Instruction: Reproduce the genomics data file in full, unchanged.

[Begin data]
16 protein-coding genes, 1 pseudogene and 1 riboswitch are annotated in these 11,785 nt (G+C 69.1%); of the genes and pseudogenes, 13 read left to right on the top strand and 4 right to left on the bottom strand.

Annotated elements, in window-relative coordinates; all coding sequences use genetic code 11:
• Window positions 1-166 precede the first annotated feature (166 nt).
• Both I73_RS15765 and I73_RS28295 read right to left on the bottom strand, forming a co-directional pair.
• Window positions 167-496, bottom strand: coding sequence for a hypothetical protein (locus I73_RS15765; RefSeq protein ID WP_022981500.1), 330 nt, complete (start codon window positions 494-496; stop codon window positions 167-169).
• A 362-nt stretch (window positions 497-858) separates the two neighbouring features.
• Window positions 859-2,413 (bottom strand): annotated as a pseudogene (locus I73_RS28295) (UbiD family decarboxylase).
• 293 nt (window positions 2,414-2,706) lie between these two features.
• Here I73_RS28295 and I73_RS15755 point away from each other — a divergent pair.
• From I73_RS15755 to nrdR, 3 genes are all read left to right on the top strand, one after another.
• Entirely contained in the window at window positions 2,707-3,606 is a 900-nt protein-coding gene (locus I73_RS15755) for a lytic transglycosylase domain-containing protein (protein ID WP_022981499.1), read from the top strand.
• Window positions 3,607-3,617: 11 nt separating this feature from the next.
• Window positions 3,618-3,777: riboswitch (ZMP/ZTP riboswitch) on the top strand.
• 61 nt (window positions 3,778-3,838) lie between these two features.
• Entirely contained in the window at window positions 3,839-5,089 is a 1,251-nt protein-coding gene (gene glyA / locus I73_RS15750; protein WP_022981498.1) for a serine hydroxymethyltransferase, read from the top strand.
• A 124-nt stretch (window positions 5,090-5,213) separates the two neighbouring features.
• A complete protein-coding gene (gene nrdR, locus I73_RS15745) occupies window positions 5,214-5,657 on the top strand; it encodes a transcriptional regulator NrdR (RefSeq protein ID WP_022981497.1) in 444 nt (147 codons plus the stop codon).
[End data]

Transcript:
16 protein-coding genes, 1 pseudogene and 1 riboswitch are annotated in these 11,785 nt (G+C 69.1%); of the genes and pseudogenes, 13 read left to right on the top strand and 4 right to left on the bottom strand.

Annotated elements, in window-relative coordinates; all coding sequences use genetic code 11:
• Window positions 1-166 precede the first annotated feature (166 nt).
• Both I73_RS15765 and I73_RS28295 read right to left on the bottom strand, forming a co-directional pair.
• Window positions 167-496, bottom strand: coding sequence for a hypothetical protein (locus I73_RS15765; RefSeq protein ID WP_022981500.1), 330 nt, complete (start codon window positions 494-496; stop codon window positions 167-169).
• A 362-nt stretch (window positions 497-858) separates the two neighbouring features.
• Window positions 859-2,413 (bottom strand): annotated as a pseudogene (locus I73_RS28295) (UbiD family decarboxylase).
• 293 nt (window positions 2,414-2,706) lie between these two features.
• Here I73_RS28295 and I73_RS15755 point away from each other — a divergent pair.
• From I73_RS15755 to nrdR, 3 genes are all read left to right on the top strand, one after another.
• Entirely contained in the window at window positions 2,707-3,606 is a 900-nt protein-coding gene (locus I73_RS15755) for a lytic transglycosylase domain-containing protein (protein ID WP_022981499.1), read from the top strand.
• Window positions 3,607-3,617: 11 nt separating this feature from the next.
• Window positions 3,618-3,777: riboswitch (ZMP/ZTP riboswitch) on the top strand.
• 61 nt (window positions 3,778-3,838) lie between these two features.
• Entirely contained in the window at window positions 3,839-5,089 is a 1,251-nt protein-coding gene (gene glyA / locus I73_RS15750; protein WP_022981498.1) for a serine hydroxymethyltransferase, read from the top strand.
• A 124-nt stretch (window positions 5,090-5,213) separates the two neighbouring features.
• A complete protein-coding gene (gene nrdR, locus I73_RS15745) occupies window positions 5,214-5,657 on the top strand; it encodes a transcriptional regulator NrdR (RefSeq protein ID WP_022981497.1) in 444 nt (147 codons plus the stop codon).